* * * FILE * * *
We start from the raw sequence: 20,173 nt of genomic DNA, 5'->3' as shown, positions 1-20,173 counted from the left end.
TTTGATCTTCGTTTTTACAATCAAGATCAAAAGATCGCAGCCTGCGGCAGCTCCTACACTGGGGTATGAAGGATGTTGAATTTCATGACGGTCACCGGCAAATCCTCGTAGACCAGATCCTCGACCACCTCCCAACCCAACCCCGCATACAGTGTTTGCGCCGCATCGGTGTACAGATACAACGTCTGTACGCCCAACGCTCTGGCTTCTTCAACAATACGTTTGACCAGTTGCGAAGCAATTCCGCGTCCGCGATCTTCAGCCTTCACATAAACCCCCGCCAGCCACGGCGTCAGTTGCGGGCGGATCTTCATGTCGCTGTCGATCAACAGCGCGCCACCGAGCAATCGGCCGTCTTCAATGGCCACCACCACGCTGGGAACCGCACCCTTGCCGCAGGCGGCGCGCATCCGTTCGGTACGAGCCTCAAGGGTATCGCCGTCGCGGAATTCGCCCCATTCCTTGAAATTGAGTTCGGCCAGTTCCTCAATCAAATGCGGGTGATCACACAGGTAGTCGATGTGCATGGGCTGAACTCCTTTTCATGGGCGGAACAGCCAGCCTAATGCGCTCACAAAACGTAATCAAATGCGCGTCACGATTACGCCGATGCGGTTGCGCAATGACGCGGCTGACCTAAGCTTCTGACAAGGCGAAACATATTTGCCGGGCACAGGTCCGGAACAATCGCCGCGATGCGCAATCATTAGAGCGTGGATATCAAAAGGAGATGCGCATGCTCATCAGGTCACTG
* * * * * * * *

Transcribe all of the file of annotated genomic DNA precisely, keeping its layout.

We start from the raw sequence: 20,173 nt of genomic DNA, 5'->3' as shown, positions 1-20,173 counted from the left end.
TTTGATCTTCGTTTTTACAATCAAGATCAAAAGATCGCAGCCTGCGGCAGCTCCTACACTGGGGTATGAAGGATGTTGAATTTCATGACGGTCACCGGCAAATCCTCGTAGACCAGATCCTCGACCACCTCCCAACCCAACCCCGCATACAGTGTTTGCGCCGCATCGGTGTACAGATACAACGTCTGTACGCCCAACGCTCTGGCTTCTTCAACAATACGTTTGACCAGTTGCGAAGCAATTCCGCGTCCGCGATCTTCAGCCTTCACATAAACCCCCGCCAGCCACGGCGTCAGTTGCGGGCGGATCTTCATGTCGCTGTCGATCAACAGCGCGCCACCGAGCAATCGGCCGTCTTCAATGGCCACCACCACGCTGGGAACCGCACCCTTGCCGCAGGCGGCGCGCATCCGTTCGGTACGAGCCTCAAGGGTATCGCCGTCGCGGAATTCGCCCCATTCCTTGAAATTGAGTTCGGCCAGTTCCTCAATCAAATGCGGGTGATCACACAGGTAGTCGATGTGCATGGGCTGAACTCCTTTTCATGGGCGGAACAGCCAGCCTAATGCGCTCACAAAACGTAATCAAATGCGCGTCACGATTACGCCGATGCGGTTGCGCAATGACGCGGCTGACCTAAGCTTCTGACAAGGCGAAACATATTTGCCGGGCACAGGTCCGGAACAATCGCCGCGATGCGCAATCATTAGAGCGTGGATATCAAAAGGAGATGCGCATGCTCATCAGGTCACTG